Spark Plug manufacturing
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Contact 9730175469 / 9730173696.
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Basic requirements for Spark Plug manufacturing:
• Land: 10,000 sq. ft.
• Electricity: 50hp
• Manpower: 9 to 10
Raw material requirements:
• Alloy steel road
• Hexagonal steel road
• Quartz, kaolin and feldspar
• Planetary crusher
• Concrete mixer
• Pug mill
• Jigs, Fixtures and moulds
• Electric Chamber furnace 30kva
• Centre lathe
• Threading machine
• Induction welding machine
• Gas welding machine
• Live Petrol Engine For test
• Portable Electric Drill
• Portable Angle Grinder
• Pillar Drill
• Pedestal Grinder
• Electrical measuring & testing set
Each major element of the spark plug—the center electrode, the side electrode, the insulator, and the shell—is manufactured in a continuous in-line assembly process. Then, the side electrode is attached to the shell and the center electrode is fitted inside the insulator. Finally, the major parts are assembled into a single unit.
The one-piece spark plug shells can be made in several ways. When solid steel wire is used, the steel can be cold-formed, whereby coils of steel are formed and molded at relatively low temperatures. Or, the steel can be extruded, a process in which the metal is heated and then pushed through a shaped orifice (called a die) to produce the proper hollow shape. Shells can also be made from bars of steel that are fed into automatic screw machines. These machines completely form the shell, drill the hole through it, and ream it—a process that improves the finish of the drilled hole and makes the size of the hole more exact.
The formed or extruded shells—called blanks until they’re molded into their final shapes—require secondary operations to be performed on them, such as machining and knurling. Knurling a shell blank involves passing it through hard, patterned rollers, which form a series of ridges on the outside of the blank. Similarly, machining-—in which machine tools cut into the exterior of the shell blank—generates shapes and contours on the outside of the shell. The shells are now in their final shape and are complete except for threads and side electrodes.
The side electrode is made of a nickel alloy wire, which is fed from rolls into an electric welder, straightened, and welded to the shell. It is then cut to the proper length. Finally, the side electrode is given a partial bend; it is given its final bend after the rest of the plug assembly is in place.
The threads are then rolled on the shells. Now complete, the shells are usually given a permanent and protective silvery finish by an electrolytic process. In this process, the shell is placed in a solution of acids, salts, or alkalis, and an electrical current is passed through the solution. The result is a thin metal coating applied evenly over the shell.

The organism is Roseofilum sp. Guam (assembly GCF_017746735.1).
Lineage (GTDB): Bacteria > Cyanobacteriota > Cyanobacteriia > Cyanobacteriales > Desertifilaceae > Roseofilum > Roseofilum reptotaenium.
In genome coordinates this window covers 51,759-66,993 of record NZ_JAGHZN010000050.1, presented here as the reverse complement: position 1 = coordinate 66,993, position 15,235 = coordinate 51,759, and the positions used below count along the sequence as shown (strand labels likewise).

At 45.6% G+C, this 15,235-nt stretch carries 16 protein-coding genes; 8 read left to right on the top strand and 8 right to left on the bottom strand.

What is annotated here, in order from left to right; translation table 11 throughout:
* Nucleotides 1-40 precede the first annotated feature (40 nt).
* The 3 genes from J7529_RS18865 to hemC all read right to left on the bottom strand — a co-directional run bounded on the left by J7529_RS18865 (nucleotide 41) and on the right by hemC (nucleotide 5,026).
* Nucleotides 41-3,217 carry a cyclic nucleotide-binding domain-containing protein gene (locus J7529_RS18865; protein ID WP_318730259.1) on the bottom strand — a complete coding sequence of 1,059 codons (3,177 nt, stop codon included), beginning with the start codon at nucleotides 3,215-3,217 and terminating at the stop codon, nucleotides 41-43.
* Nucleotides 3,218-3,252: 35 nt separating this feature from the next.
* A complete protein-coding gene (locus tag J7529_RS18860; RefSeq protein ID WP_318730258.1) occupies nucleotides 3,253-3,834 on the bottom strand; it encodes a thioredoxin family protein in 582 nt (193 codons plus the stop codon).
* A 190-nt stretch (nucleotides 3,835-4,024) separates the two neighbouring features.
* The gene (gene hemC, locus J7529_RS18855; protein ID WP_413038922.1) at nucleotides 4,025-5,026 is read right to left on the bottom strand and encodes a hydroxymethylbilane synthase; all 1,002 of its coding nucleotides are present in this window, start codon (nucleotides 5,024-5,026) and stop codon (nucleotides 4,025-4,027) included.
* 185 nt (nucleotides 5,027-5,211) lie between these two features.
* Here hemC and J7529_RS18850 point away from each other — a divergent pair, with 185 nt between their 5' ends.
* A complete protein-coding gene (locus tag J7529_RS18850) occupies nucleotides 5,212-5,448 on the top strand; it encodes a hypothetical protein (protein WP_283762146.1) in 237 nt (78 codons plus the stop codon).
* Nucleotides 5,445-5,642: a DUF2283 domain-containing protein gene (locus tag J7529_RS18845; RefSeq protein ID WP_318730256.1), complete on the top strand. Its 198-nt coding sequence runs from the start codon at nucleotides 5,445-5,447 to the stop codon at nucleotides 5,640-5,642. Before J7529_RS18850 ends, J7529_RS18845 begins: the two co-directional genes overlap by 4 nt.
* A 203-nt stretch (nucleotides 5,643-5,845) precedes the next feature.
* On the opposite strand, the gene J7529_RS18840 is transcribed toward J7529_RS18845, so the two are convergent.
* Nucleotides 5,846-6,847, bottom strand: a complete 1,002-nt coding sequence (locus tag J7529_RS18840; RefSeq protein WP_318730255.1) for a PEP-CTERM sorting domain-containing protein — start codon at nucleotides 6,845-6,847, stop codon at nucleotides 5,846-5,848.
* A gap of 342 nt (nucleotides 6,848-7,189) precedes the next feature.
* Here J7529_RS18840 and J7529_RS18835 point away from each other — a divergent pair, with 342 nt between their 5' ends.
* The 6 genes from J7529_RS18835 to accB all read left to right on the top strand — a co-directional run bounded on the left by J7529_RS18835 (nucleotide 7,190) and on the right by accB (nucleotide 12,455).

Insulators are supplied from stock storage. Ceramic material for the insulator in liquid form is first poured into rubber moulds. Special presses automatically apply hydraulic pressure to produce unfired insulator blanks. The dimensions of the bore—the hollow part of the insulator—into which the center electrodes will be pressed are rigidly controlled.
Special contour grinding machines give the pressed insulator blanks their final exterior shape before the insulators are fired in a tunnel kiln to temperatures in excess of 2,700 degrees Fahrenheit. The computer-controlled process produces insulators that are uniformly strong, dense, and resistive to moisture. The insulators may be fired again after identifying marks and a glaze are applied.
The nickel alloy center electrode is first electrically welded to the basic steel terminal stud, a narrow metal wire that runs from the middle of the plug to the lower end (the opposite end from the electrode gap). The terminal stud is attached to a nut, which in turn is attached to the ignition cable that supplies the electric current to the plug.
The center electrode/terminal stud assembly is sealed into the insulator and tamped under extreme pressure. Insulator assemblies are then sealed in the metal shell under 6,000 pounds pressure. After reaming to correct depth and angle, the rim or edge of the shell—called the flange —is bent or crimped to complete a gas-tight seal. Spark plug gaskets from stock are crimped over the plug body so that they won’t fall off.
To form the proper gap between the two electrodes, the center electrode of the now completely assembled spark plug is machine-trimmed to specifications, and the ground electrode is given a final bend.